The cost of construction is still projected at 9.4 million dollars with a plus or minus of $250,000. The process during construction has created some cost savings. There have also been some additional costs incurred as well. We have to see at the end of construction what those costs net out to be.
It is anticipated that the Parks Department and the Administrative offices of the Utilities Department will be moving in late January through early February. The Highway Department will move in at the end of the snow season as to not have to operate out of different locations during storm events. I will have a financial update on Phase One of the project at the completion of construction.
Phase Two of the project is going to be completed in 2021. The Board is currently discussing the financing and final design. It is estimated to be a cost of about 3.3 million dollars.
The Town has secured a $500,000 grant so far for the construction of the salt storage facility. Phase Two is projected to consist of the new salt barn, cold storage for equipment not used in the winter, a storage yard for highway materials and a drop off for Town of Owego residents to drop off brush. The final costs and design will be forthcoming.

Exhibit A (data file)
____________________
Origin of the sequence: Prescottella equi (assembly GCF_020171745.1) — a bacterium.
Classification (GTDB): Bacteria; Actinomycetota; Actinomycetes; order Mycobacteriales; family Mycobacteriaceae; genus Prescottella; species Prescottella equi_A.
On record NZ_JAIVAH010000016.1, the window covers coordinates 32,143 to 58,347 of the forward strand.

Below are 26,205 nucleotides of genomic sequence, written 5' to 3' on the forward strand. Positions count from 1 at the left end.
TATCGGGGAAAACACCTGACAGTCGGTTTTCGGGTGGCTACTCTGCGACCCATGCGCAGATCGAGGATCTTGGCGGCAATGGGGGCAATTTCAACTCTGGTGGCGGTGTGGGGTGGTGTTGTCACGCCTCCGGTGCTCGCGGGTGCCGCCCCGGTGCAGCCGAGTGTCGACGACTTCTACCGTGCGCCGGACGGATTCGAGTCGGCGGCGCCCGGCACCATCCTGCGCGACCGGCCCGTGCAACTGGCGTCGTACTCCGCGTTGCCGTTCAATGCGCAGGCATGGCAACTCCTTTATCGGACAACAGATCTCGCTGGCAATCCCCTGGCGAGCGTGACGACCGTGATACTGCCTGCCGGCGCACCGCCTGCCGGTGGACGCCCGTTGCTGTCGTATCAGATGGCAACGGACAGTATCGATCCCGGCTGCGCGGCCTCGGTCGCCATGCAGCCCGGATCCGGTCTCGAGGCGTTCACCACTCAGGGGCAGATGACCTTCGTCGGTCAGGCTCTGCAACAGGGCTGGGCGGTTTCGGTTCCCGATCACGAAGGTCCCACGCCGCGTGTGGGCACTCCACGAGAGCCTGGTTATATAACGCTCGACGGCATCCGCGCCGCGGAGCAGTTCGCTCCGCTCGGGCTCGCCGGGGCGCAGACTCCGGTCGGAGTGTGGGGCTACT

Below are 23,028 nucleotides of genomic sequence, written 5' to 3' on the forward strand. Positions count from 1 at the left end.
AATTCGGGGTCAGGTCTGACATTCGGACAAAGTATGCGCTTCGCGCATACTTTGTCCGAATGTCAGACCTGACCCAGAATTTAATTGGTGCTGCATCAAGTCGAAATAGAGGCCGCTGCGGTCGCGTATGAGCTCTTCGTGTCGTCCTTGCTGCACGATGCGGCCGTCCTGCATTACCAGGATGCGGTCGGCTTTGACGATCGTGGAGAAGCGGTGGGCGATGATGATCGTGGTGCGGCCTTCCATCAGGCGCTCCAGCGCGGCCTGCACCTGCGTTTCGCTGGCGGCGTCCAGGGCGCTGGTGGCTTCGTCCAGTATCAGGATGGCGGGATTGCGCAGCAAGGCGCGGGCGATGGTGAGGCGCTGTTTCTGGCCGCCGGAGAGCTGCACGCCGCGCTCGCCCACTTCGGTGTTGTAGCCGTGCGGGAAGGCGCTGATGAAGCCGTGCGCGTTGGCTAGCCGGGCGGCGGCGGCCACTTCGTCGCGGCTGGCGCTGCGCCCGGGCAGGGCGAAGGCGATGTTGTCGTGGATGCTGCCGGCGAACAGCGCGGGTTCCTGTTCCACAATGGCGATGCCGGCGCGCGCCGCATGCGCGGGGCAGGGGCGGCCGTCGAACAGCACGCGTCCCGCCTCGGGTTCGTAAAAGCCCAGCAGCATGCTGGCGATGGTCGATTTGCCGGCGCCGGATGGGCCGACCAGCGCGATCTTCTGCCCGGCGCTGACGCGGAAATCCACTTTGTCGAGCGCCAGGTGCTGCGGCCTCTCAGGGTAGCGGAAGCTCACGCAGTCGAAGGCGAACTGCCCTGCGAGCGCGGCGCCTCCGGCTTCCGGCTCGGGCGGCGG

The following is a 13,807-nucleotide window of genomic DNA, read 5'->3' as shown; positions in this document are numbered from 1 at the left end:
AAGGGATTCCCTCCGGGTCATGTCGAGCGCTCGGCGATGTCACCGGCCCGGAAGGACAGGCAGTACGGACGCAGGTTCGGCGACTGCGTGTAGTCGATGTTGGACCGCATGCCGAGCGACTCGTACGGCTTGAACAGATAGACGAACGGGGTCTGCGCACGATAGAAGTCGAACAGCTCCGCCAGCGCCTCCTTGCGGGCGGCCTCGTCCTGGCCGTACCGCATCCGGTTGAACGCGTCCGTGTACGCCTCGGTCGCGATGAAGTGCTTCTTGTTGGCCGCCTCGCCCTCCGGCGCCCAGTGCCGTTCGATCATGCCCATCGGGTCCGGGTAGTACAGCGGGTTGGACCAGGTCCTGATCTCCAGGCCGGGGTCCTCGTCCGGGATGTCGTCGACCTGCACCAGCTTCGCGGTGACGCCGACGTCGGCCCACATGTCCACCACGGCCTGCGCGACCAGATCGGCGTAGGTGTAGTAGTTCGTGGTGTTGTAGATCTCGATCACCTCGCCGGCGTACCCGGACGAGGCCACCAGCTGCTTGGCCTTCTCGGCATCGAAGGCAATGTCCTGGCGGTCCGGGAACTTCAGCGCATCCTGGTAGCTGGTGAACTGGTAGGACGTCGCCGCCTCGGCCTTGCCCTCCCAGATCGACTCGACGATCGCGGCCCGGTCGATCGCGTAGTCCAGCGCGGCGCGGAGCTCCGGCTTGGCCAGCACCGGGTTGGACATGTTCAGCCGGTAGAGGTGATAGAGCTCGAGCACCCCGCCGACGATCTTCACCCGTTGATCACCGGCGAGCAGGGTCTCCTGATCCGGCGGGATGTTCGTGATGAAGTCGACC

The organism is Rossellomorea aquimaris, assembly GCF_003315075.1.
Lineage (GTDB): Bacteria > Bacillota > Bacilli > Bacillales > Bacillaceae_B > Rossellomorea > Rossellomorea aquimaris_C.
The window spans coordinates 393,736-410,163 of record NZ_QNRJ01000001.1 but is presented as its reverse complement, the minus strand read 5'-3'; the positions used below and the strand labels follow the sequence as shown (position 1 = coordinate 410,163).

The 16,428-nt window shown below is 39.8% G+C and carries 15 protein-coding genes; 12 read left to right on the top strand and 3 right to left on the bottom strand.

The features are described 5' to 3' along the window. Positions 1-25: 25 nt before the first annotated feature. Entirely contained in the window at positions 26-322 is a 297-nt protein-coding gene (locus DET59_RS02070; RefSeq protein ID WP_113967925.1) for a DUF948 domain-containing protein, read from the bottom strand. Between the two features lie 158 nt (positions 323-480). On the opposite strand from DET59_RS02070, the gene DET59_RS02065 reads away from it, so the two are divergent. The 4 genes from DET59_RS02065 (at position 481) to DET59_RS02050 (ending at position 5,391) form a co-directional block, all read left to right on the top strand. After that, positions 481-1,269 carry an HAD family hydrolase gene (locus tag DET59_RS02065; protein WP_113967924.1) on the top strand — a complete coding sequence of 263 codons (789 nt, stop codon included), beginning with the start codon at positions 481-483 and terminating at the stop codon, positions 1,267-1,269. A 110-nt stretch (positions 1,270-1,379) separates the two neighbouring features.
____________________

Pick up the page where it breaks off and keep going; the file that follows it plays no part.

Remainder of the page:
When this project is complete, the Town will be better prepared for emergencies as well as be able to respond quicker and more efficiently. You only have to look a few weeks back to see that the Owego Creek almost flooded again. This could have resulted in the flooding of the current highway facility for the third time in 14 years.